For the first four years of its life, Solid & Striped was a swimwear brand with an aesthetic that called to mind beachy vacations. But pre-pandemic, she began experimenting with other categories. Once the pandemic hit and tropical trips became less popular, those new categories became lifelines.
Solid & Striped is one of the many brands that expanded its category offerings in the last year. According to Glossy research, 57% of brands launched at least one new category in the last 12 months. On Wednesday, Landman spoke to Glossy editor-in-chief Jill Manoff during a Glossy+ Talk about Solid & Striped’s strategy for entering new categories.
The right category
Some categories have received exceptional attention from shoppers in the last year. They include loungewear, activewear and sleepwear. With people stuck at home, it’s no surprise. As a result, brands that typically don’t sell in those categories are entering them, looking to boost sales.
But Landman said it’s important to make sure a new category is a natural extension of the brand, before going in.
“Sport is such a natural extension for a company like ours,” Landman said. “Even before we saw the [sales] performance of the first collection, we knew it would be the right fit for us. Our customer is already wearing activewear and wants it. It’s a miss not to have the option to buy it from us.”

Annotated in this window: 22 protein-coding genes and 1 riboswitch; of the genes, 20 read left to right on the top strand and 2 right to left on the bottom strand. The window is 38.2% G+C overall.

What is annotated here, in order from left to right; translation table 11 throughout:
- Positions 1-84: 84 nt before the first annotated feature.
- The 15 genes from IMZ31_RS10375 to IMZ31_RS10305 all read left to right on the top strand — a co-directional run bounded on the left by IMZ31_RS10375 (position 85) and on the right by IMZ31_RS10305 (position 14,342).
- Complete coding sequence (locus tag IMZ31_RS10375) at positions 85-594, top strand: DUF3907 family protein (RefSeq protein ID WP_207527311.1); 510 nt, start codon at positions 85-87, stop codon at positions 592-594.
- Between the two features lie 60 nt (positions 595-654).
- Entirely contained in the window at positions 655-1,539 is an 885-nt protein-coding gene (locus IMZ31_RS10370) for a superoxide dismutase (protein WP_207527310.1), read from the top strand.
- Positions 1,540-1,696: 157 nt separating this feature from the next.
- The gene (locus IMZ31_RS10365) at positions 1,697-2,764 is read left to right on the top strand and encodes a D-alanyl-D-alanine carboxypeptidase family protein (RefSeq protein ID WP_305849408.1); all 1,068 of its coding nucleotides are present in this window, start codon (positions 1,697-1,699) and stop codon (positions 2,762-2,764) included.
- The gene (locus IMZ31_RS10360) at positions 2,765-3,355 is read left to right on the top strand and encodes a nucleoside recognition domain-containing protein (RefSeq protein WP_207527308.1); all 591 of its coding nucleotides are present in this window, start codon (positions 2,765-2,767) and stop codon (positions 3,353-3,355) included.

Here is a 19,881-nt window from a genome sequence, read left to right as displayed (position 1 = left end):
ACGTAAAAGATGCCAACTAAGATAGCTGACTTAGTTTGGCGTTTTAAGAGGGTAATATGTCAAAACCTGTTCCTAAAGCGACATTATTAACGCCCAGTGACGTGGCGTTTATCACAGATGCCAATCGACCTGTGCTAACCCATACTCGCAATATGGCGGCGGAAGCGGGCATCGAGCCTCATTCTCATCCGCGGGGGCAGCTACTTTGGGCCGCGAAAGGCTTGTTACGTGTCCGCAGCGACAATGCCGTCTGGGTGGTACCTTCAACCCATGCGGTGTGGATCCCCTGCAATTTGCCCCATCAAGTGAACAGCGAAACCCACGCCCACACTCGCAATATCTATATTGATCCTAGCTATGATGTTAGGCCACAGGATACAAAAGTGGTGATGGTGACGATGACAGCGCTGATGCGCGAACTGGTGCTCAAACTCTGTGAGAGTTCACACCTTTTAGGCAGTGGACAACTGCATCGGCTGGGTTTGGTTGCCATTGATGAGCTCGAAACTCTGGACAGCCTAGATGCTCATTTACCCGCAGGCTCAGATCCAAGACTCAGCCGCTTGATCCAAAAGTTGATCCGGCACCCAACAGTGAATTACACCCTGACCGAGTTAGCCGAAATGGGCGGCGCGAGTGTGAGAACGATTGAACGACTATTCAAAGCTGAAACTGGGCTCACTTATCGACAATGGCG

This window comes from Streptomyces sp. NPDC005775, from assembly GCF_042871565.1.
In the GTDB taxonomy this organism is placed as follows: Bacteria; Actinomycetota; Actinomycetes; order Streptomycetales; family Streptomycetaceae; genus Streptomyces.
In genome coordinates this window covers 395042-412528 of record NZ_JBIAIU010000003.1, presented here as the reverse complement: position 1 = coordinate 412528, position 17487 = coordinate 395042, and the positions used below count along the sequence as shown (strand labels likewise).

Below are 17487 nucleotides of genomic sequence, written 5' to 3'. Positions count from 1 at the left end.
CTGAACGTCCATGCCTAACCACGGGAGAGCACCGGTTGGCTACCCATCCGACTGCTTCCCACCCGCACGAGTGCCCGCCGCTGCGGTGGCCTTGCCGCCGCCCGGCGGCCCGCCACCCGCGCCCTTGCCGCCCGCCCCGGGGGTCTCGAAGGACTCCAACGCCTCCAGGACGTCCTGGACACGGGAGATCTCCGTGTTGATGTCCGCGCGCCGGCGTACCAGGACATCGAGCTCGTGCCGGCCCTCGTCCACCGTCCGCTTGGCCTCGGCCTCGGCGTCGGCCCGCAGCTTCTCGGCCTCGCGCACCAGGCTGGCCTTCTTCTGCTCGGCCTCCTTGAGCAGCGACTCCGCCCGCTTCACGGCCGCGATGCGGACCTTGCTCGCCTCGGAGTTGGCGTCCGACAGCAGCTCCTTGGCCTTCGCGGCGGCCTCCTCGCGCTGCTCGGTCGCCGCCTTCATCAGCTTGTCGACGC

Landman said that leaning into categories that complement what Solid & Striped already does helps current customers take to those new products organically. Now, swimwear makes up about 70% of the brand’s sales. Activewear and ready-to-wear make up 28%, and accessories account for the remaining 2%.
Landman described entering a new category in real estate terms.
“You can buy it, build it or rent it,” she said. In other words, you can pay to license someone else’s product to sell on your site or in-store or you can build that category from scratch internally. Finally, you can do what Landman has done with Solid & Striped, which is “rent” the category by collaborating on a collection in that space with another brand that knows it well.
That was Solid & Striped’s strategy when working with Bandier for activewear in 2020. Rather than build an activewear collection in-house, with the accompanying design and production resources required, Solid & Striped tested the category with Bandier, collaborating on design and production. After the collection proved the viability of the category, Solid & Striped subsequently released a solo activewear line via the standard model. Bandier is a wholesale partner.
Landman said she wants to remain focused on category expansion for the next few years and will continue to use the methodical approach of testing categories before investing more heavily.
“In an ideal world, five years from now, we will have added footwear and handbags and expand our brick and mortar retail”, Landman said. “No one has a crystal ball, but these category expansions have added tremendous value.”